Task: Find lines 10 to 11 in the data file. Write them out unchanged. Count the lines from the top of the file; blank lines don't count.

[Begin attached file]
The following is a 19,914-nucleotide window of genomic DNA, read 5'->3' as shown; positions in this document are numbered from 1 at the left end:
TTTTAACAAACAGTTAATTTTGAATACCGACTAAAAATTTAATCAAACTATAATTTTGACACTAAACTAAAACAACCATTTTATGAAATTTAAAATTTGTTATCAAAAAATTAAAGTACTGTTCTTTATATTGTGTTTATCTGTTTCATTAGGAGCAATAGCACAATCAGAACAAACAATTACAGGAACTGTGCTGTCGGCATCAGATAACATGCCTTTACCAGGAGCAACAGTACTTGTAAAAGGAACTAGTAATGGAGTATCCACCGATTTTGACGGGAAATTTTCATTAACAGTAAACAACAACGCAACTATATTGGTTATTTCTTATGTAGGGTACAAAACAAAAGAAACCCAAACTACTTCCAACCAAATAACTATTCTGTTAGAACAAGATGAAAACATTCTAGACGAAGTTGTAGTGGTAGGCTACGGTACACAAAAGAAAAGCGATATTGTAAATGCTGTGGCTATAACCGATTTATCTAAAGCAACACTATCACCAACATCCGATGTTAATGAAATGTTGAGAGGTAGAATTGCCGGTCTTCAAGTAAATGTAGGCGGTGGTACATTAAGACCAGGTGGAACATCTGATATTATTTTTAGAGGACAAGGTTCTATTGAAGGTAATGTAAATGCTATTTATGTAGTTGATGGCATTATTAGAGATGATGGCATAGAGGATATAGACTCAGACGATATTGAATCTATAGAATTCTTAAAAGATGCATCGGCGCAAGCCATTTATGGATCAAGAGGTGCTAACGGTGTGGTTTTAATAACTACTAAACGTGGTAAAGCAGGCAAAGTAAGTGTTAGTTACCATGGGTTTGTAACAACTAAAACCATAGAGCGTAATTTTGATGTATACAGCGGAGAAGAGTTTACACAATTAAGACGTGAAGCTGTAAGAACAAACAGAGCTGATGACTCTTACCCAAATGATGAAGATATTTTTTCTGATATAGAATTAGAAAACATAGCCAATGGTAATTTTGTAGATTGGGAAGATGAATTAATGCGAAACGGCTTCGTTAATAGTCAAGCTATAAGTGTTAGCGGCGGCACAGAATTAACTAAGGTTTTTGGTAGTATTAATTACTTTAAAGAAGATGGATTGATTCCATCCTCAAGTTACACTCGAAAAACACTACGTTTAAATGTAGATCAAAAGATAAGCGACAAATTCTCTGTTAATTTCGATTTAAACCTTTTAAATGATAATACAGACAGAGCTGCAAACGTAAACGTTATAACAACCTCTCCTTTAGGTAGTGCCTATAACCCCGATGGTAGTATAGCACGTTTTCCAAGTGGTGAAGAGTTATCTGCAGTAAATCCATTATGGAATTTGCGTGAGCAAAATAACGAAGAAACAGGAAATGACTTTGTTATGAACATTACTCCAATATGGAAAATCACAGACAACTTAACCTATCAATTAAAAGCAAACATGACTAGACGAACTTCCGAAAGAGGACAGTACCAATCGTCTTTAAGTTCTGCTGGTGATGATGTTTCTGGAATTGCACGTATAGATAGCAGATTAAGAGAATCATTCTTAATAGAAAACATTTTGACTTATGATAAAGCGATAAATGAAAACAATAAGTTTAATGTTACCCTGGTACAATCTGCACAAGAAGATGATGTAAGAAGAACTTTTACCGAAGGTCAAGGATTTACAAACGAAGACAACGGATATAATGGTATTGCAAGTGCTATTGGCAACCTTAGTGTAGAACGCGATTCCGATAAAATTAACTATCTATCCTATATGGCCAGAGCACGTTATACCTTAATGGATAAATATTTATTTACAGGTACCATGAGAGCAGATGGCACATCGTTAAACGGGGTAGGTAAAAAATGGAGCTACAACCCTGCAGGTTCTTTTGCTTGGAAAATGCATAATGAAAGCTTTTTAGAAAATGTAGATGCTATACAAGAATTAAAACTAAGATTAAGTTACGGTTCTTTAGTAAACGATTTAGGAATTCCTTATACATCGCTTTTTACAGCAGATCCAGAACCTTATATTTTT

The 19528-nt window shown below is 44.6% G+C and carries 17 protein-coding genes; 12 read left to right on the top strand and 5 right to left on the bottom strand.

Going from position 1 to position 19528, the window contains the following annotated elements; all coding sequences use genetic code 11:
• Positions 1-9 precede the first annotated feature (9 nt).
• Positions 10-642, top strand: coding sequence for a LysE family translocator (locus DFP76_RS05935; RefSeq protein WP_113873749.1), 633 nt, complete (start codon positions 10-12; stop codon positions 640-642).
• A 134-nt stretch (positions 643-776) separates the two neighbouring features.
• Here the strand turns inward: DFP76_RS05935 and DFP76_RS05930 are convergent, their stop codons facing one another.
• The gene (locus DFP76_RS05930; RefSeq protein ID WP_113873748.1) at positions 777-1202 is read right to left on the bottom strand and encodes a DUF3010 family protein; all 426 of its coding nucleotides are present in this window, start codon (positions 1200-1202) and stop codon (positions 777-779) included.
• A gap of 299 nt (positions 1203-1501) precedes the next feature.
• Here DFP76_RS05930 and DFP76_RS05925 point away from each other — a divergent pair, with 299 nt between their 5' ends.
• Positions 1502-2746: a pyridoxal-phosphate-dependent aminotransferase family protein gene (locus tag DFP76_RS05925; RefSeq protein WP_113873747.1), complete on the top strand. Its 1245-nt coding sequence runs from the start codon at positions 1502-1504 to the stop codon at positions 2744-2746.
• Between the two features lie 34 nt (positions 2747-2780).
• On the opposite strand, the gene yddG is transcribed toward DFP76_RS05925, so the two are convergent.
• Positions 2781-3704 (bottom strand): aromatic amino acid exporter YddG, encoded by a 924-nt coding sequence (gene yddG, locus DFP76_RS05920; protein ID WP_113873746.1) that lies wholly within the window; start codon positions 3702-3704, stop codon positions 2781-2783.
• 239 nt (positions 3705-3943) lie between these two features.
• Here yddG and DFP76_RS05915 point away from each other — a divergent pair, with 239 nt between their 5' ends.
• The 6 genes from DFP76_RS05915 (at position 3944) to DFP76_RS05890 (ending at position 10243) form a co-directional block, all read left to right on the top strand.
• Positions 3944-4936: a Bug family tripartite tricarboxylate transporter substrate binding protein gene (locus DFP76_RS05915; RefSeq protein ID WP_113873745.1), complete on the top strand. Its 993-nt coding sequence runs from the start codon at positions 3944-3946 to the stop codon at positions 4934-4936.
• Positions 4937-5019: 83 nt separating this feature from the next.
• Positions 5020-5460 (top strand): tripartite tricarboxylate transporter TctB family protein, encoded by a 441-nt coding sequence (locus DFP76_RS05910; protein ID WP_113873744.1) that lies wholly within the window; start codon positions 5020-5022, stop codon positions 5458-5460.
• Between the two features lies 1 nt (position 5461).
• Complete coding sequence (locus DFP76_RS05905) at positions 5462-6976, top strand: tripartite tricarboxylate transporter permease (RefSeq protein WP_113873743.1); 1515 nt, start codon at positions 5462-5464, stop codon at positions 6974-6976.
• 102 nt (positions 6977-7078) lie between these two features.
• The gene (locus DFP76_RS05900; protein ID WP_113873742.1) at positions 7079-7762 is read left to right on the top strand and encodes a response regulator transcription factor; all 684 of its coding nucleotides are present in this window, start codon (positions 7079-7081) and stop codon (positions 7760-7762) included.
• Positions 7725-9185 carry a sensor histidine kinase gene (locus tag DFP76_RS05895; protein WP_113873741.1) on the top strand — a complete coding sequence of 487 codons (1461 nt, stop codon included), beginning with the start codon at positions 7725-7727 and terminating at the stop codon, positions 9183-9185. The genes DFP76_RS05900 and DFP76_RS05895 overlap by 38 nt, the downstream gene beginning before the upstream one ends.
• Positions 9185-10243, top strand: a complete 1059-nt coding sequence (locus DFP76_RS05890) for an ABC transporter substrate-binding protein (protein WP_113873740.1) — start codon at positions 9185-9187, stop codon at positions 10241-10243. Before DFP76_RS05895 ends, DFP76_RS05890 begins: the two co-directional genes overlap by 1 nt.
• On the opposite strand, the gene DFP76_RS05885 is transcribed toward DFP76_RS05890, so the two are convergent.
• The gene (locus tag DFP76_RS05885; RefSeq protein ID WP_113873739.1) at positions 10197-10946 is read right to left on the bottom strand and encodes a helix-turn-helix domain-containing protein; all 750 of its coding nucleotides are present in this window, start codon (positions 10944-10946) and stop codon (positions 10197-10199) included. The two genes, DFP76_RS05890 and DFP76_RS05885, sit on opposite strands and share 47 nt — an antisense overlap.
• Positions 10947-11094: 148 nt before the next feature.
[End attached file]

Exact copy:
• A gap of 299 nt (positions 1203-1501) precedes the next feature.
• Here DFP76_RS05930 and DFP76_RS05925 point away from each other — a divergent pair, with 299 nt between their 5' ends.